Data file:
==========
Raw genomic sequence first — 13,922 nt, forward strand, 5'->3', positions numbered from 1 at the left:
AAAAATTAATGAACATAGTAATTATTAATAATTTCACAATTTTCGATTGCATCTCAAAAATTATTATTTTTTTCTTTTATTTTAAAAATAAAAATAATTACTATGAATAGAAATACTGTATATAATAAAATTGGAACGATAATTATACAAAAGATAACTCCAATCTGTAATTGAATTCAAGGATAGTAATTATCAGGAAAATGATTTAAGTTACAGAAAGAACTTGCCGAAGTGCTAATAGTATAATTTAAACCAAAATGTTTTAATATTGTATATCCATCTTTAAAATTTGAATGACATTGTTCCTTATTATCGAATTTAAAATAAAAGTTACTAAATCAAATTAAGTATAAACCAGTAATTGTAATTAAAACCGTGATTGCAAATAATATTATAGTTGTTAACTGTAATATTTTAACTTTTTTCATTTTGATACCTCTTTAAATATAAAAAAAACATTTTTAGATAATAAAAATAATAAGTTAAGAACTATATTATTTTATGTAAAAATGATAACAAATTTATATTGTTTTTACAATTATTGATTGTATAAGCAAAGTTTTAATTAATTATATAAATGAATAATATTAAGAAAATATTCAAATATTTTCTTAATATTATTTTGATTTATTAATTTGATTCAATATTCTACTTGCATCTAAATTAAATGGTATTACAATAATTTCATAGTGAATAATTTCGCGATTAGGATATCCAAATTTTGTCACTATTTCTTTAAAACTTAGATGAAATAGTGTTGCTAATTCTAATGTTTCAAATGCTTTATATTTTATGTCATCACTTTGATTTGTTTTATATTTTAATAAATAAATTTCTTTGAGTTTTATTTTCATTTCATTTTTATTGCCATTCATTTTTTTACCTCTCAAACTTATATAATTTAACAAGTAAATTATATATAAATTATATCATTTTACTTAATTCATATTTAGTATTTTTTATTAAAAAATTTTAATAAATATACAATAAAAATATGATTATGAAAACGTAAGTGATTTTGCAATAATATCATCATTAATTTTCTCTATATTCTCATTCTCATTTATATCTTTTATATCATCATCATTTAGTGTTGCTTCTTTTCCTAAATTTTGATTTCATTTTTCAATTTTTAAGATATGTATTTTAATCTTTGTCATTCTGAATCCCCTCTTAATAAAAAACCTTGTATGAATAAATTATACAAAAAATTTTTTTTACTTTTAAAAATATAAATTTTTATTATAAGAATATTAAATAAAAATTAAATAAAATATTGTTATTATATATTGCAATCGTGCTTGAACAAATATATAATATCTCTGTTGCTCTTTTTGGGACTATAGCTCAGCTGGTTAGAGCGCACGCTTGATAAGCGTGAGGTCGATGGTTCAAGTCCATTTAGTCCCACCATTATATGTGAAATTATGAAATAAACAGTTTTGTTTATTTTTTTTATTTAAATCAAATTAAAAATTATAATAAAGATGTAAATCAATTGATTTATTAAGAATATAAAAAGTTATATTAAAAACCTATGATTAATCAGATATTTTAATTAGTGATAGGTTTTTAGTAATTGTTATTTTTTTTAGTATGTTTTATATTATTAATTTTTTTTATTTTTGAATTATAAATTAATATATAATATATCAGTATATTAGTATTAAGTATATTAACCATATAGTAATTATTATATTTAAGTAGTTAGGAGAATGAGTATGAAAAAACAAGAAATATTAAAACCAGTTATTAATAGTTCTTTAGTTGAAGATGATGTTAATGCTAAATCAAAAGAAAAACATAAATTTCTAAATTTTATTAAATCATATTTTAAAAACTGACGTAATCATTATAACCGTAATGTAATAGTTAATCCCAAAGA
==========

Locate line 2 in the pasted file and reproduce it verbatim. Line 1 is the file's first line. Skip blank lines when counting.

AAAAATTAATGAACATAGTAATTATTAATAATTTCACAATTTTCGATTGCATCTCAAAAATTATTATTTTTTTCTTTTATTTTAAAAATAAAAATAATTACTATGAATAGAAATACTGTATATAATAAAATTGGAACGATAATTATACAAAAGATAACTCCAATCTGTAATTGAATTCAAGGATAGTAATTATCAGGAAAATGATTTAAGTTACAGAAAGAACTTGCCGAAGTGCTAATAGTATAATTTAAACCAAAATGTTTTAATATTGTATATCCATCTTTAAAATTTGAATGACATTGTTCCTTATTATCGAATTTAAAATAAAAGTTACTAAATCAAATTAAGTATAAACCAGTAATTGTAATTAAAACCGTGATTGCAAATAATATTATAGTTGTTAACTGTAATATTTTAACTTTTTTCATTTTGATACCTCTTTAAATATAAAAAAAACATTTTTAGATAATAAAAATAATAAGTTAAGAACTATATTATTTTATGTAAAAATGATAACAAATTTATATTGTTTTTACAATTATTGATTGTATAAGCAAAGTTTTAATTAATTATATAAATGAATAATATTAAGAAAATATTCAAATATTTTCTTAATATTATTTTGATTTATTAATTTGATTCAATATTCTACTTGCATCTAAATTAAATGGTATTACAATAATTTCATAGTGAATAATTTCGCGATTAGGATATCCAAATTTTGTCACTATTTCTTTAAAACTTAGATGAAATAGTGTTGCTAATTCTAATGTTTCAAATGCTTTATATTTTATGTCATCACTTTGATTTGTTTTATATTTTAATAAATAAATTTCTTTGAGTTTTATTTTCATTTCATTTTTATTGCCATTCATTTTTTTACCTCTCAAACTTATATAATTTAACAAGTAAATTATATATAAATTATATCATTTTACTTAATTCATATTTAGTATTTTTTATTAAAAAATTTTAATAAATATACAATAAAAATATGATTATGAAAACGTAAGTGATTTTGCAATAATATCATCATTAATTTTCTCTATATTCTCATTCTCATTTATATCTTTTATATCATCATCATTTAGTGTTGCTTCTTTTCCTAAATTTTGATTTCATTTTTCAATTTTTAAGATATGTATTTTAATCTTTGTCATTCTGAATCCCCTCTTAATAAAAAACCTTGTATGAATAAATTATACAAAAAATTTTTTTTACTTTTAAAAATATAAATTTTTATTATAAGAATATTAAATAAAAATTAAATAAAATATTGTTATTATATATTGCAATCGTGCTTGAACAAATATATAATATCTCTGTTGCTCTTTTTGGGACTATAGCTCAGCTGGTTAGAGCGCACGCTTGATAAGCGTGAGGTCGATGGTTCAAGTCCATTTAGTCCCACCATTATATGTGAAATTATGAAATAAACAGTTTTGTTTATTTTTTTTATTTAAATCAAATTAAAAATTATAATAAAGATGTAAATCAATTGATTTATTAAGAATATAAAAAGTTATATTAAAAACCTATGATTAATCAGATATTTTAATTAGTGATAGGTTTTTAGTAATTGTTATTTTTTTTAGTATGTTTTATATTATTAATTTTTTTTATTTTTGAATTATAAATTAATATATAATATATCAGTATATTAGTATTAAGTATATTAACCATATAGTAATTATTATATTTAAGTAGTTAGGAGAATGAGTATGAAAAAACAAGAAATATTAAAACCAGTTATTAATAGTTCTTTAGTTGAAGATGATGTTAATGCTAAATCAAAAGAAAAACATAAATTTCTAAATTTTATTAAATCATATTTTAAAAACTGACGTAATCATTATAACCGTAATGTAATAGTTAATCCCAAAGA